Power and Prudence
The Presidency of George H. W. Bush
Presidential Studies - Political Science
6.125 x 9.25, 200 pp.
Pub Date: 01/21/2004
Joseph V. Hughes Jr. and Holly O. Hughes Series on the Presidency and Leadership
Price:        $35.00

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Power and Prudence

The Presidency of George H. W. Bush

By Ryan J. Barilleaux and Mark J. Rozell

When George H. W. Bush took office in January 1989, he brought to the presidency an impressive resume. A former member of Congress, national party leader, CIA director, ambassador to China, and two-term vice president, he had the credentials and experience for a uniquely successful presidency. Less than four years later, the American electorate resoundingly proclaimed his administration a failure. Many pundits and scholars have echoed the voters’ judgement. In a considered and balanced reassessment, Mark J. Rozell and Ryan J. Barilleaux ask whether the public and the pundits have applied the wrong criteria of presidential evaluation.

Looking at the context in which Bush came into office, Rozell and Barilleaux argue that his strategy of incrementalism may indeed have been right for the times and the failure may have lain only in Bush’s inability to convince the public of that. Moreover, the authors disagree with the common wisdom that Bush pursued incrementalism only in domestic policy, arguing that it characterized his foreign policy as well.

Power and Prudence is a study in presidential evaluation. It represents a challenge to the conventional wisdom that has developed on the first Bush administration and presents an important reinterpretation of the leadership of a poorly-understood president. This thought-provoking analysis suggests that due to the circumstances of his presidency Bush may not have been in any position to articulate or achieve far-reaching policy objectives. These circumstances included the lack of an electoral mandate, Bush’s succession to a very popular and ideological leader, his inheritance of a daunting budget deficit, and the situation of divided government.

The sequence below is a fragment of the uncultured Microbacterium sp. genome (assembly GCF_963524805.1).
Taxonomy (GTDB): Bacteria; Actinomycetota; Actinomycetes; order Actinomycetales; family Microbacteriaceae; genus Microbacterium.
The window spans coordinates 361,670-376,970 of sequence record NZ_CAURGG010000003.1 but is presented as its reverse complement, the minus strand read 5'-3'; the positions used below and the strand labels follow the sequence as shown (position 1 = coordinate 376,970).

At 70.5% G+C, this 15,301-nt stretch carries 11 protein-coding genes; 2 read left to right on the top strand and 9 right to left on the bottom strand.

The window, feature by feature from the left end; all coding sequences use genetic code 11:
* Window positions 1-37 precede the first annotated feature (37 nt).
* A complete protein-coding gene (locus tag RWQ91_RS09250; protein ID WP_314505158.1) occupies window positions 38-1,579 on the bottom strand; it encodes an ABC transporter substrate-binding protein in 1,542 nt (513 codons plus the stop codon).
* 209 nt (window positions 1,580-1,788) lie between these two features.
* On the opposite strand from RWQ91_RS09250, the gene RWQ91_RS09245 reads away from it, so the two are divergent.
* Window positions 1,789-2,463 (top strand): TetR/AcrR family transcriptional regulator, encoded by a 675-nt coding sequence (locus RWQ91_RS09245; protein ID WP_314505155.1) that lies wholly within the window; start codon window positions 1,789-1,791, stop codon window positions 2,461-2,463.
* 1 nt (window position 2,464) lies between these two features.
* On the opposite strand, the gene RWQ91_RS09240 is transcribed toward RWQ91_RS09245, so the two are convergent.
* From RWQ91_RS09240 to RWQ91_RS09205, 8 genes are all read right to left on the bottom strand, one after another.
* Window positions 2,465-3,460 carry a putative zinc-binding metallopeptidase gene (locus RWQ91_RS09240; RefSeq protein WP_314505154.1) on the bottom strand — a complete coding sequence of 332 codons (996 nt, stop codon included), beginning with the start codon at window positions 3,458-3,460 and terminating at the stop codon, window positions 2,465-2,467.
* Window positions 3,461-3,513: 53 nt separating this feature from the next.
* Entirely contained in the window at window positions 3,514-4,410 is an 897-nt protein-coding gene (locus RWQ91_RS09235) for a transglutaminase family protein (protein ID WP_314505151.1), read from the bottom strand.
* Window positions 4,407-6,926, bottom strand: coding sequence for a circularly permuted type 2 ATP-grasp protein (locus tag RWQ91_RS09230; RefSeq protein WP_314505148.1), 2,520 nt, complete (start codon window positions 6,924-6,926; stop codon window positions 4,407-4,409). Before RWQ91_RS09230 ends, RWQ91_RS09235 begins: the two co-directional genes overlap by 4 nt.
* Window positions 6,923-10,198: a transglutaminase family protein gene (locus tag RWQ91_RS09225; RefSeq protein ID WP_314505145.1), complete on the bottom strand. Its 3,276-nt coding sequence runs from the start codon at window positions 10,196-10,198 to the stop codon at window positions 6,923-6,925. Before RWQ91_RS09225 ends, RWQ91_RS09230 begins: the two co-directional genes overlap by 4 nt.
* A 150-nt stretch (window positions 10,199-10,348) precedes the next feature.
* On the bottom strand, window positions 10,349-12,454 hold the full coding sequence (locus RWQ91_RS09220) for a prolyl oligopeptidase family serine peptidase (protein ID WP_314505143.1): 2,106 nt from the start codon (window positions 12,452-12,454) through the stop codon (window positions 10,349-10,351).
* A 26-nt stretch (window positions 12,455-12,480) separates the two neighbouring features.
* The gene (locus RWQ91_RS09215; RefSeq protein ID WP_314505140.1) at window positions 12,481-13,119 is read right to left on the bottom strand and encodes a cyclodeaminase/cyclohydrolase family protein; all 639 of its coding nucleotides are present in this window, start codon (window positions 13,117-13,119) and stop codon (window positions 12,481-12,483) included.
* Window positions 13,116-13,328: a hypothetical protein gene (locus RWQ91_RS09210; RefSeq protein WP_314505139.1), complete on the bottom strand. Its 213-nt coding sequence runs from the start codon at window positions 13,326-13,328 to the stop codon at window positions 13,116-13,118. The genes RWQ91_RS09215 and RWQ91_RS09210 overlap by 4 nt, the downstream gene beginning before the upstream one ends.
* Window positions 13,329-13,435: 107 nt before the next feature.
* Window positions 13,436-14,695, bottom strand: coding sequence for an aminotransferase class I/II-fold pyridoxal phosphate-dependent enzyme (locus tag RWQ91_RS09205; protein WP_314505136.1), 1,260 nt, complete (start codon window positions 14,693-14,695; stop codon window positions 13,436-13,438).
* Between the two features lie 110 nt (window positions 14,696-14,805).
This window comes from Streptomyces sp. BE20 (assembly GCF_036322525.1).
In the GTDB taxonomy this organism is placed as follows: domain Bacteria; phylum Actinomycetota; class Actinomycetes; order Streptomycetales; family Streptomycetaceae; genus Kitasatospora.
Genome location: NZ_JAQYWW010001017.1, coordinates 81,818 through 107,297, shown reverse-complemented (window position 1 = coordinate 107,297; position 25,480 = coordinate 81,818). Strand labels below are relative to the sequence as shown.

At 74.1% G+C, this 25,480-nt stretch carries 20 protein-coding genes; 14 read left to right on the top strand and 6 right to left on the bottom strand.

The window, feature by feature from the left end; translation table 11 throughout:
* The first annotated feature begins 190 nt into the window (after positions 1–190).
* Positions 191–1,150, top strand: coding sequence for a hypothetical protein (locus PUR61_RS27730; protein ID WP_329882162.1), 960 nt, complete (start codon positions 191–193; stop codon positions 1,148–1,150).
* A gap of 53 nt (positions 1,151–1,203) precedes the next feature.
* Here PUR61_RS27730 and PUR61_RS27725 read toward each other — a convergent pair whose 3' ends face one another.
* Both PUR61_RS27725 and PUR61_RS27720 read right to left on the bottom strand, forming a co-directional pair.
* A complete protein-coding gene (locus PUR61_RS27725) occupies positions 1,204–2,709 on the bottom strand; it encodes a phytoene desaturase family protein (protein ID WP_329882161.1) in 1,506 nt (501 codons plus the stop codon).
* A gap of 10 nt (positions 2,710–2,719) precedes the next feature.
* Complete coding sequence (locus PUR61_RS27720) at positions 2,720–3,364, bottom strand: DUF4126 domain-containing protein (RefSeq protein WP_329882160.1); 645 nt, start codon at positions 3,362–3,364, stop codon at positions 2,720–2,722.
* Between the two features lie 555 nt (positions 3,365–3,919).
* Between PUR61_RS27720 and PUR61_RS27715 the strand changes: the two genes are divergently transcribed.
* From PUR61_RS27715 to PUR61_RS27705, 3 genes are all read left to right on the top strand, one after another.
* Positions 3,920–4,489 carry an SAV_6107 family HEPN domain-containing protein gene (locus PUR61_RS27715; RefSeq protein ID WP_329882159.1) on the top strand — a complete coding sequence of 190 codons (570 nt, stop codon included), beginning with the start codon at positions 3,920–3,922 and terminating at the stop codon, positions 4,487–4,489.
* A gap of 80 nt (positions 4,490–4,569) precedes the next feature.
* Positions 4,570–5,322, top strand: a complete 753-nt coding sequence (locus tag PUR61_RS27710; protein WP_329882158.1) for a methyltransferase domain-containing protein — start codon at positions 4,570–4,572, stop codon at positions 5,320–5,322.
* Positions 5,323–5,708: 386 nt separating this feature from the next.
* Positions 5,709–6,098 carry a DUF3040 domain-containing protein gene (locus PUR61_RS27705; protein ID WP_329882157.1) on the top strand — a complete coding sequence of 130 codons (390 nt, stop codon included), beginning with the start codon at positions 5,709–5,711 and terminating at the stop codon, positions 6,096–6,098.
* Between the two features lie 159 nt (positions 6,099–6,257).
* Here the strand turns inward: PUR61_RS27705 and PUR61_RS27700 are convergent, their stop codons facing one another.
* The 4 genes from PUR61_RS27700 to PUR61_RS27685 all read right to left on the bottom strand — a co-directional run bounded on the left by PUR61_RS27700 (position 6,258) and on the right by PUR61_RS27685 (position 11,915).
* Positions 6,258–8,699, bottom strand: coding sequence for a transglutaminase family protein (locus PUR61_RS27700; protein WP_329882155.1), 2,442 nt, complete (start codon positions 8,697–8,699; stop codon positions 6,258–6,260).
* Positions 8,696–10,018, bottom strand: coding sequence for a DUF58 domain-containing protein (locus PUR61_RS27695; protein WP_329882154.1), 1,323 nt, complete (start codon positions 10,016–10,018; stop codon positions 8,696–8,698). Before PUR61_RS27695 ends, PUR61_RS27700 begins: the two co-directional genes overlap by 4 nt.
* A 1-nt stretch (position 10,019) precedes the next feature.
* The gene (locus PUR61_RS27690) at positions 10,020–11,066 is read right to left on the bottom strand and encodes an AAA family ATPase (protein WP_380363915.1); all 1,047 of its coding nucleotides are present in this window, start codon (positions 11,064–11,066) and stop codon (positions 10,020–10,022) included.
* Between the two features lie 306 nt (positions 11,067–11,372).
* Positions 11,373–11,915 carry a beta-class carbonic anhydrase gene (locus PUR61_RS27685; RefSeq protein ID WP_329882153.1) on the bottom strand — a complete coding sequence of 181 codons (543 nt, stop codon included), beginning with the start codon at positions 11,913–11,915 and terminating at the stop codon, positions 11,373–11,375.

Interviews with members of Bush’s White House staff and recourse to the limited archival record thus far opened to scholars inform the authors’ interpretation of the Bush administration. A fascinating read into the workings of a contemporary presidency, Power and Prudence will appeal to presidential scholars as well as the politically-minded reader.

RYAN J. BARILLEAUX is professor and chair of the Department of Political Science at Miami University of Ohio. He earned his Ph.D. at the University of Texas and is the author of six books.MARK J. ROZELL is a professor of Public Policy at George Mason University. He holds a Ph.D. from the University of Virginia and has written eight previous books.

What Readers Are Saying:

“This important new study by two of our most respected presidency scholars sheds new light on the pivotal and paradoxical first Bush presidency. Their central argument—that Bush’s leadership approach was the same domestically and internationally–contradicts received wisdom because it concludes, persuasively, that political and policy incrementalism explain Bush’s overall leadership style. This book is a valuable and welcome addition to our understanding of Bush and executive leadership.”--Robert J. Spitzer, Distinguished Service Professor, Political Science, SUNY Cortland